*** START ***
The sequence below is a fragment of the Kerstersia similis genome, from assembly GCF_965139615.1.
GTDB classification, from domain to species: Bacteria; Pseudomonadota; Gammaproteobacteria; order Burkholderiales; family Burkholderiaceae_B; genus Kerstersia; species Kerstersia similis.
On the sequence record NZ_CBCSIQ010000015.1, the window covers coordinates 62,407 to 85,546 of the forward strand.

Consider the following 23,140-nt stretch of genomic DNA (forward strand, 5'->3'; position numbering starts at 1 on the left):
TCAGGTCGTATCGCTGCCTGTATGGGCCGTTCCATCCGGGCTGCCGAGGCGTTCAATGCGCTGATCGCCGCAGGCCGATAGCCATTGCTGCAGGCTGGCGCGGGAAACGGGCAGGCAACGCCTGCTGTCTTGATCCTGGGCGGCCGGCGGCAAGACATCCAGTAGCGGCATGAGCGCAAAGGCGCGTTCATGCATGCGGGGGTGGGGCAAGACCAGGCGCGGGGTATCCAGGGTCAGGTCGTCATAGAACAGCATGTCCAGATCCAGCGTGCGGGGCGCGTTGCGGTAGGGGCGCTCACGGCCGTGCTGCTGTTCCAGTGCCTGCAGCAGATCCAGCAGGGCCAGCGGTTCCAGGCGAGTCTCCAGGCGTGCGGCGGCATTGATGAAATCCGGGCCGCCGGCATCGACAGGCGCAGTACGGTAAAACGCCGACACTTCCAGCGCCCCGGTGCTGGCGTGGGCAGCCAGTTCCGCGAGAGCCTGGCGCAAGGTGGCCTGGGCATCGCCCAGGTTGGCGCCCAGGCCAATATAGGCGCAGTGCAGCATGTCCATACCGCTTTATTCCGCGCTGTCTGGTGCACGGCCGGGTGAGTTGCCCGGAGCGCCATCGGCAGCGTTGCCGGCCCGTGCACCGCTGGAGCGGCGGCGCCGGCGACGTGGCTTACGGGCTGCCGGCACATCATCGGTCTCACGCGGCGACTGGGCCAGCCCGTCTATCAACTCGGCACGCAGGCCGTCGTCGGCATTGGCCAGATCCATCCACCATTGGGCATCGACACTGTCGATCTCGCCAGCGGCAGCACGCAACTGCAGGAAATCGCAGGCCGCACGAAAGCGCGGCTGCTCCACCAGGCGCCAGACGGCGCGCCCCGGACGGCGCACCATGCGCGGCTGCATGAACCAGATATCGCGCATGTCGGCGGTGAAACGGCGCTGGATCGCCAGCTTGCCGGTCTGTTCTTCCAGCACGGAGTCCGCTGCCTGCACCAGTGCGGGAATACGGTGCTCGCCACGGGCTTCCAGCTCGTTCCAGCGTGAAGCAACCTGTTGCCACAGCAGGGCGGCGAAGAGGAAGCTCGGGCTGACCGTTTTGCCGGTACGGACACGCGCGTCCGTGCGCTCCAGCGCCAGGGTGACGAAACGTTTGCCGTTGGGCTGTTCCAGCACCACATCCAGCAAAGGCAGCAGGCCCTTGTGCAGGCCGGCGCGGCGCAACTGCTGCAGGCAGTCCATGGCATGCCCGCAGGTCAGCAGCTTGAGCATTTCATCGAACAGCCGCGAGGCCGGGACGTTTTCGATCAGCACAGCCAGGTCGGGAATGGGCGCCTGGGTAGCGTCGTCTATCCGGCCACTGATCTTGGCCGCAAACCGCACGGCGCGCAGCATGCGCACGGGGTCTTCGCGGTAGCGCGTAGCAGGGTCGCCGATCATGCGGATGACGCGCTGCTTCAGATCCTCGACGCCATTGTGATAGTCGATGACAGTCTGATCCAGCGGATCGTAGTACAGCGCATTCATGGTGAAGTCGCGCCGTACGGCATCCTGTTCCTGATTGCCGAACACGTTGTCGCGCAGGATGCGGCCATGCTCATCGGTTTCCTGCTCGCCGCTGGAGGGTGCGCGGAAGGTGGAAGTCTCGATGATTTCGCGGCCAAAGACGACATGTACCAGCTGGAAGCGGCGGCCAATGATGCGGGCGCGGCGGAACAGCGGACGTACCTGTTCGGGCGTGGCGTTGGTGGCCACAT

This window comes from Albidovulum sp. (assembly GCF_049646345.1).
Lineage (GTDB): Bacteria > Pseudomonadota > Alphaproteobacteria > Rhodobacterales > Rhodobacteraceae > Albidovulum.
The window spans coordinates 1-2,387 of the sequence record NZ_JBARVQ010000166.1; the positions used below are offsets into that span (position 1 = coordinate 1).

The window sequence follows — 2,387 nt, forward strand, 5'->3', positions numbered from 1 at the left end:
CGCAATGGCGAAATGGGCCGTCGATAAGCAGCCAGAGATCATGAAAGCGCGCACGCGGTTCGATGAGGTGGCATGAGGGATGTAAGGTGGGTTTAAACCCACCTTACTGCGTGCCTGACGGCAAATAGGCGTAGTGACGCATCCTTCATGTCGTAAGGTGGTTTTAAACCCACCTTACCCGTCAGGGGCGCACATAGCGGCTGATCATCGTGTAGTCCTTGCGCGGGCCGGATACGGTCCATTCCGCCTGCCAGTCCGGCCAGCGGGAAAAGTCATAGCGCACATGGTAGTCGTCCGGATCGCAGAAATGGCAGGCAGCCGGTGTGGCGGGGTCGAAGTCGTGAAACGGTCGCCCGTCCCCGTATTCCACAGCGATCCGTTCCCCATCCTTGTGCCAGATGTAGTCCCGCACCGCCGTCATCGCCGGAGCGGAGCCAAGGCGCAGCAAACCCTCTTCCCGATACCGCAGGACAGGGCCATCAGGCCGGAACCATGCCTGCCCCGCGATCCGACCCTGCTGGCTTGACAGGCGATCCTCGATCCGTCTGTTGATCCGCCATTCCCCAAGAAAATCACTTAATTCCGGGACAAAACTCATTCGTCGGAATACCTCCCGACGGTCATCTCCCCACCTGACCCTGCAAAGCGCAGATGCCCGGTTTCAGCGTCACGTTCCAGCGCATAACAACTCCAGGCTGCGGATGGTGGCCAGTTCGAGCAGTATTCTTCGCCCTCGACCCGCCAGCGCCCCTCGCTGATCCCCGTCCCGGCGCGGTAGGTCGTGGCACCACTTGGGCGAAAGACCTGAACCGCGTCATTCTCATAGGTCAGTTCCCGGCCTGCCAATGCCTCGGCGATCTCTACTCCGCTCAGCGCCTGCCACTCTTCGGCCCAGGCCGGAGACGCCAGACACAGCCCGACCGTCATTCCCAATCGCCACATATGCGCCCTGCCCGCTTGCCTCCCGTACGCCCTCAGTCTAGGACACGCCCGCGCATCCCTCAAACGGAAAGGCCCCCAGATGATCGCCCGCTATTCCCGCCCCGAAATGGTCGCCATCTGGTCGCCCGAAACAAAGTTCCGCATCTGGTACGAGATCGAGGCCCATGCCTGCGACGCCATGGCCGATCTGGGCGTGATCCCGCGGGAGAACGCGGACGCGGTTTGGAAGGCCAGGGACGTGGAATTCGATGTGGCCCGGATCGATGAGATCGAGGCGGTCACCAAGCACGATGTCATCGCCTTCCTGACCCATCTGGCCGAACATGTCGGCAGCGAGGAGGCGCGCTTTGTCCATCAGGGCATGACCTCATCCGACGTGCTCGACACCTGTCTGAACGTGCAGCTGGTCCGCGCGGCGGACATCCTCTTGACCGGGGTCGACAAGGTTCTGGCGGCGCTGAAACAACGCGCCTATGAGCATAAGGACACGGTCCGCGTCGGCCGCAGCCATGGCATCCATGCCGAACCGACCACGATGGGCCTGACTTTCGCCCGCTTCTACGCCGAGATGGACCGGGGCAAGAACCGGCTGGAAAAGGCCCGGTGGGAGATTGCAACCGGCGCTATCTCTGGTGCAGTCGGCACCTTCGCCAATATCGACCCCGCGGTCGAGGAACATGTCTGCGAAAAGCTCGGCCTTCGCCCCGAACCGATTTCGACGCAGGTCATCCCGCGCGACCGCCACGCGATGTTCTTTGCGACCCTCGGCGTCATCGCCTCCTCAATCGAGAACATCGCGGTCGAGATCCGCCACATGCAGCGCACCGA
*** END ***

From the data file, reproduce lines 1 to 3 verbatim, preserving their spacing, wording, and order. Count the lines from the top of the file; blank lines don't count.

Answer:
The sequence below is a fragment of the Kerstersia similis genome, from assembly GCF_965139615.1.
GTDB classification, from domain to species: Bacteria; Pseudomonadota; Gammaproteobacteria; order Burkholderiales; family Burkholderiaceae_B; genus Kerstersia; species Kerstersia similis.
On the sequence record NZ_CBCSIQ010000015.1, the window covers coordinates 62,407 to 85,546 of the forward strand.